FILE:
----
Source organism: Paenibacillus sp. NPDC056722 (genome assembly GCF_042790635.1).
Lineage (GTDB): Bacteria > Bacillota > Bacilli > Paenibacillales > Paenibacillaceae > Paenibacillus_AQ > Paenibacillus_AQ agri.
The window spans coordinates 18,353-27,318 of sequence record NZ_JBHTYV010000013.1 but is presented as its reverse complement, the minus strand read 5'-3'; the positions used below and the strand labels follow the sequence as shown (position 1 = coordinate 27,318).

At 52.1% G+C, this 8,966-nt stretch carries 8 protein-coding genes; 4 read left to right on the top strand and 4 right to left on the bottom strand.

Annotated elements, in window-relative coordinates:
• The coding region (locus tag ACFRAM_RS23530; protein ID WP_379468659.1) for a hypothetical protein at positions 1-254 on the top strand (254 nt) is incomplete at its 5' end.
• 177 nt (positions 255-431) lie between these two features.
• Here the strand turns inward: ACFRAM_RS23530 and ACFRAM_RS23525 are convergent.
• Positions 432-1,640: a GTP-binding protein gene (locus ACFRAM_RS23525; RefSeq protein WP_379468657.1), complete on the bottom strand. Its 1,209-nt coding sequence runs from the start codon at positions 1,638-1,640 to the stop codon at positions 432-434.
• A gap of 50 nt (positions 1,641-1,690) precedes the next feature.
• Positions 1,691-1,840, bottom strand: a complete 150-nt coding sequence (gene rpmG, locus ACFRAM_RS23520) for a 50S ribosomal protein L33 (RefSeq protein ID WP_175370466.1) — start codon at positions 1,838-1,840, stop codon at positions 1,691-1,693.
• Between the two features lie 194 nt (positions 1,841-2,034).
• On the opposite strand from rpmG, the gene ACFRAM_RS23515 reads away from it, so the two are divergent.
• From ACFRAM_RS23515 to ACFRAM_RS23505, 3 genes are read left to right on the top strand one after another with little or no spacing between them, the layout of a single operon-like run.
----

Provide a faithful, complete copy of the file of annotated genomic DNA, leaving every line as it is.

Source organism: Paenibacillus sp. NPDC056722 (genome assembly GCF_042790635.1).
Lineage (GTDB): Bacteria > Bacillota > Bacilli > Paenibacillales > Paenibacillaceae > Paenibacillus_AQ > Paenibacillus_AQ agri.
The window spans coordinates 18,353-27,318 of sequence record NZ_JBHTYV010000013.1 but is presented as its reverse complement, the minus strand read 5'-3'; the positions used below and the strand labels follow the sequence as shown (position 1 = coordinate 27,318).

At 52.1% G+C, this 8,966-nt stretch carries 8 protein-coding genes; 4 read left to right on the top strand and 4 right to left on the bottom strand.

Annotated elements, in window-relative coordinates:
• The coding region (locus tag ACFRAM_RS23530; protein ID WP_379468659.1) for a hypothetical protein at positions 1-254 on the top strand (254 nt) is incomplete at its 5' end.
• 177 nt (positions 255-431) lie between these two features.
• Here the strand turns inward: ACFRAM_RS23530 and ACFRAM_RS23525 are convergent.
• Positions 432-1,640: a GTP-binding protein gene (locus ACFRAM_RS23525; RefSeq protein WP_379468657.1), complete on the bottom strand. Its 1,209-nt coding sequence runs from the start codon at positions 1,638-1,640 to the stop codon at positions 432-434.
• A gap of 50 nt (positions 1,641-1,690) precedes the next feature.
• Positions 1,691-1,840, bottom strand: a complete 150-nt coding sequence (gene rpmG, locus ACFRAM_RS23520) for a 50S ribosomal protein L33 (RefSeq protein ID WP_175370466.1) — start codon at positions 1,838-1,840, stop codon at positions 1,691-1,693.
• Between the two features lie 194 nt (positions 1,841-2,034).
• On the opposite strand from rpmG, the gene ACFRAM_RS23515 reads away from it, so the two are divergent.
• From ACFRAM_RS23515 to ACFRAM_RS23505, 3 genes are read left to right on the top strand one after another with little or no spacing between them, the layout of a single operon-like run.